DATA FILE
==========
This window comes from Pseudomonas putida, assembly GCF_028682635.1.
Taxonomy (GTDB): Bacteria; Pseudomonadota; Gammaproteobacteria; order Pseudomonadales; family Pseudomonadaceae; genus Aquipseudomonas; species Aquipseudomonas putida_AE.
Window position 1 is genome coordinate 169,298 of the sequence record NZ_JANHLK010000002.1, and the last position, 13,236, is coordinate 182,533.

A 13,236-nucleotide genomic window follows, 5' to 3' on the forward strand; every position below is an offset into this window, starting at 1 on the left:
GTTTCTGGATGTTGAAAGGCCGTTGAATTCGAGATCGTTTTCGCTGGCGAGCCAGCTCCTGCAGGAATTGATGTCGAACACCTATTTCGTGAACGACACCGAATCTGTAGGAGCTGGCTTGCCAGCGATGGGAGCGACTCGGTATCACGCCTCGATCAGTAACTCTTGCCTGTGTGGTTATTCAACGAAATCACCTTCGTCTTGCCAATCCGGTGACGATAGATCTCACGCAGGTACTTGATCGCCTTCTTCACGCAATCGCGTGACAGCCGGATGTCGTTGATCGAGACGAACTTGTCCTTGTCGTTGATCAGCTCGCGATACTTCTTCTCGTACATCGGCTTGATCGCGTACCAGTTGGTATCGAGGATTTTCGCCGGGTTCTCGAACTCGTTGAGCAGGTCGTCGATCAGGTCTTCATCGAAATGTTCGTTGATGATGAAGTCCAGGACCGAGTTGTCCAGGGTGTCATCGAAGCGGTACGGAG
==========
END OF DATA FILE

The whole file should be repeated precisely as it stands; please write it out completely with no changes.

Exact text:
This window comes from Pseudomonas putida, assembly GCF_028682635.1.
Taxonomy (GTDB): Bacteria; Pseudomonadota; Gammaproteobacteria; order Pseudomonadales; family Pseudomonadaceae; genus Aquipseudomonas; species Aquipseudomonas putida_AE.
Window position 1 is genome coordinate 169,298 of the sequence record NZ_JANHLK010000002.1, and the last position, 13,236, is coordinate 182,533.

A 13,236-nucleotide genomic window follows, 5' to 3' on the forward strand; every position below is an offset into this window, starting at 1 on the left:
GTTTCTGGATGTTGAAAGGCCGTTGAATTCGAGATCGTTTTCGCTGGCGAGCCAGCTCCTGCAGGAATTGATGTCGAACACCTATTTCGTGAACGACACCGAATCTGTAGGAGCTGGCTTGCCAGCGATGGGAGCGACTCGGTATCACGCCTCGATCAGTAACTCTTGCCTGTGTGGTTATTCAACGAAATCACCTTCGTCTTGCCAATCCGGTGACGATAGATCTCACGCAGGTACTTGATCGCCTTCTTCACGCAATCGCGTGACAGCCGGATGTCGTTGATCGAGACGAACTTGTCCTTGTCGTTGATCAGCTCGCGATACTTCTTCTCGTACATCGGCTTGATCGCGTACCAGTTGGTATCGAGGATTTTCGCCGGGTTCTCGAACTCGTTGAGCAGGTCGTCGATCAGGTCTTCATCGAAATGTTCGTTGATGATGAAGTCCAGGACCGAGTTGTCCAGGGTGTCATCGAAGCGGTACGGAG